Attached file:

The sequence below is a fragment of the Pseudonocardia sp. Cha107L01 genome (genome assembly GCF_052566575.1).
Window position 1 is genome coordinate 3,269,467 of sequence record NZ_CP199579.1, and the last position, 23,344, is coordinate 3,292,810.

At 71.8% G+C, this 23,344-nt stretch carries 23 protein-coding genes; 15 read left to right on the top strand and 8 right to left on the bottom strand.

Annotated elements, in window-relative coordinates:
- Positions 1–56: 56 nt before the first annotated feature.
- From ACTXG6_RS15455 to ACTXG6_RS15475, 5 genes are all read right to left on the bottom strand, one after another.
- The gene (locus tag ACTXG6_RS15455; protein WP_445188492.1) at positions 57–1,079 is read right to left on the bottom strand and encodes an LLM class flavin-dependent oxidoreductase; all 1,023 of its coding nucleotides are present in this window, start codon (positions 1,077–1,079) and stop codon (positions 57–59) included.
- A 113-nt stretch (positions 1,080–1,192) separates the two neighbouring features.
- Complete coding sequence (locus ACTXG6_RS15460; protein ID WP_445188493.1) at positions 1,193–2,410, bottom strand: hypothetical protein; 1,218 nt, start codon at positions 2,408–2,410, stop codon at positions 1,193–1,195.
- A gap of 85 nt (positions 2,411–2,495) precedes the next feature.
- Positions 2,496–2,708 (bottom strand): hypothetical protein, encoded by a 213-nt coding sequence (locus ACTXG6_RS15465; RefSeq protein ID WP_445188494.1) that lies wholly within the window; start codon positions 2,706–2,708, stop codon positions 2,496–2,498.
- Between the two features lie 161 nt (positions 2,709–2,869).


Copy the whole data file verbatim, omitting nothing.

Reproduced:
The sequence below is a fragment of the Pseudonocardia sp. Cha107L01 genome (genome assembly GCF_052566575.1).
Window position 1 is genome coordinate 3,269,467 of sequence record NZ_CP199579.1, and the last position, 23,344, is coordinate 3,292,810.

At 71.8% G+C, this 23,344-nt stretch carries 23 protein-coding genes; 15 read left to right on the top strand and 8 right to left on the bottom strand.

Annotated elements, in window-relative coordinates:
- Positions 1–56: 56 nt before the first annotated feature.
- From ACTXG6_RS15455 to ACTXG6_RS15475, 5 genes are all read right to left on the bottom strand, one after another.
- The gene (locus tag ACTXG6_RS15455; protein WP_445188492.1) at positions 57–1,079 is read right to left on the bottom strand and encodes an LLM class flavin-dependent oxidoreductase; all 1,023 of its coding nucleotides are present in this window, start codon (positions 1,077–1,079) and stop codon (positions 57–59) included.
- A 113-nt stretch (positions 1,080–1,192) separates the two neighbouring features.
- Complete coding sequence (locus ACTXG6_RS15460; protein ID WP_445188493.1) at positions 1,193–2,410, bottom strand: hypothetical protein; 1,218 nt, start codon at positions 2,408–2,410, stop codon at positions 1,193–1,195.
- A gap of 85 nt (positions 2,411–2,495) precedes the next feature.
- Positions 2,496–2,708 (bottom strand): hypothetical protein, encoded by a 213-nt coding sequence (locus ACTXG6_RS15465; RefSeq protein ID WP_445188494.1) that lies wholly within the window; start codon positions 2,706–2,708, stop codon positions 2,496–2,498.
- Between the two features lie 161 nt (positions 2,709–2,869).